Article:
Faculty News

Devin Zuber moderated a panel discussing art, religion, and censorship at the Oakland Museum of California in April. This summer he will be a visiting professor at the Institute for English and American Studies at the University of Osnabrück, in Germany, giving a seminar and leading a graduate symposium on “The Romantic Brain: Transatlantic Science and Poetry.” He is also planning to deliver a paper in July at the conference “9/11 Ten Years After: History, Narrative, Memory,” at the Bavarian American Academy in Munich.

Mary Donovan Turner published The God We Seek: Portraits of God in the Old Testament (St. Louis: Chalice Press, 2011) this spring. Examining the various names for God in the Old Testament— Yahweh, Elohim, El, El Elyon, El Olam, El Berith, El Roi, my rock, my shield, my stronghold, my salvation, creator, redeemer, helper, judge—Turner explores each name as painting a different portrait of God. With questions that seek to invite community conversation, stories, and memories about how God is at work in the world, Turner reminds us that one word cannot say all that can be said about God.

Randi Walker, professor of church history, will attend the UCC General Synod in Tampa, Florida on the teaching team for a UCC History and Polity course sponsored by PSR’s summer session. The course will include evening and weekend activities and will use the General Synod as a laboratory for learning about the UCC. The course will be from June 27-July 8, and the synod will be from June 30-July 5. For more information, see the summer session Web site: psr.edu/summer.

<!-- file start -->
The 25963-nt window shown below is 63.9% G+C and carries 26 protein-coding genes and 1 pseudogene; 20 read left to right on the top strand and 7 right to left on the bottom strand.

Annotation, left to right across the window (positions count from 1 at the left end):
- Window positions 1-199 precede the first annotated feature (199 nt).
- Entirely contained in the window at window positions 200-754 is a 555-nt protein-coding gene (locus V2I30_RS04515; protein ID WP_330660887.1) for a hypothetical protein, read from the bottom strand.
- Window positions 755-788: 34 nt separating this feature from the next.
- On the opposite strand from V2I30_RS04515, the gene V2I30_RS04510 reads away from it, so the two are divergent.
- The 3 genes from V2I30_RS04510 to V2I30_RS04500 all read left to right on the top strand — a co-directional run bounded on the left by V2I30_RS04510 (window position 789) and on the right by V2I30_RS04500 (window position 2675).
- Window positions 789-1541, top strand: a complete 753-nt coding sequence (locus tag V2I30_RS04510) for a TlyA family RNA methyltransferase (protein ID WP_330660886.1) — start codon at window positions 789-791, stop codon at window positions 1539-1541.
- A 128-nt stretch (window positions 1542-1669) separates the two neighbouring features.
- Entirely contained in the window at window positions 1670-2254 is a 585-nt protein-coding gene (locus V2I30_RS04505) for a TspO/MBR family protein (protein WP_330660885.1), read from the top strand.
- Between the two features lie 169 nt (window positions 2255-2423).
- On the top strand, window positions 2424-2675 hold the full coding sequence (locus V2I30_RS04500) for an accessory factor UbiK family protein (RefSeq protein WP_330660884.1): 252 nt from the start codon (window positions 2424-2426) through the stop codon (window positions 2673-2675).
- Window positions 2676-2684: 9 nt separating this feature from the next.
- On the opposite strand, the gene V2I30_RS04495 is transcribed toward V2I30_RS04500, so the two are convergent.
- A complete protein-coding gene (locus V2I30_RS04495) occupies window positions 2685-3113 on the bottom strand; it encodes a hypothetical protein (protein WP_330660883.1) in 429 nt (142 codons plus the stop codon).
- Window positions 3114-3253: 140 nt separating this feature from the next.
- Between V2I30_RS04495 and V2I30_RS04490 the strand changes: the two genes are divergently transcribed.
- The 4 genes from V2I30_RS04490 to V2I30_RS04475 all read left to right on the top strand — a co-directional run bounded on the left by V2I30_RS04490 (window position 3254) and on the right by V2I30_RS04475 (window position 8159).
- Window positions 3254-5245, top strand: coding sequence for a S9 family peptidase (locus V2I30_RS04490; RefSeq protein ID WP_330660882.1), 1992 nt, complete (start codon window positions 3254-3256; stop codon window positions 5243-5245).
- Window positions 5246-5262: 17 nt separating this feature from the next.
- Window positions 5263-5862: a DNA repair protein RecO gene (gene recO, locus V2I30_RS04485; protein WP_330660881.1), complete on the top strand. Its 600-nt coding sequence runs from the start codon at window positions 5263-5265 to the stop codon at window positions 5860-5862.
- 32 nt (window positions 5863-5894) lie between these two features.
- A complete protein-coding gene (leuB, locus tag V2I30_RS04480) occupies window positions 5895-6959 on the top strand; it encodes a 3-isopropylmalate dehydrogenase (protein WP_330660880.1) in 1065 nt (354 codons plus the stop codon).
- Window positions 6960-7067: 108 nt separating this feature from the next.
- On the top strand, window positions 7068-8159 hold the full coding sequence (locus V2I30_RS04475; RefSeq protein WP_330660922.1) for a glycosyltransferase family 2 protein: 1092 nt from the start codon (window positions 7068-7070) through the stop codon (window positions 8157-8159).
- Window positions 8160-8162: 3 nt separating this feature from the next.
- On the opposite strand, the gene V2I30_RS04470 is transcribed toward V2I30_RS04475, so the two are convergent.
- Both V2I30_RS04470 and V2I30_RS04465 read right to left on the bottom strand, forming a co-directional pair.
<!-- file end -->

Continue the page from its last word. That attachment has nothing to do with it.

Randall Miller will be one of five preachers for Foundry United Methodist Church's summer 2011 Outstanding Preacher Series, in Washington D.C. Foundry is one of the leading progressive churches in the nation, counting among its membership during its nearly 200 years of ministry U.S. presidents, senators, members of congress, and numerous others in public service. Dr. Miller will preach on Sunday, July 17th, and will share the honor of preaching at Foundry this summer with Thomas Long, Renita Weems, Christine Smith, and Brad Braxton.
  
Inese Radzins, assistant professor of theology and Dorothea Harvey professor of Swedenborgian studies, was co-organizer of the American Weil Society's 31st annual colloquy discussing the work of Simone Weil. The event, hosted May 6 and 7, 2011 on the GTU campus allowed distinguished scholars from the United States and Canada to share their scholarship of the 20th century French philosopher and Christian mystic.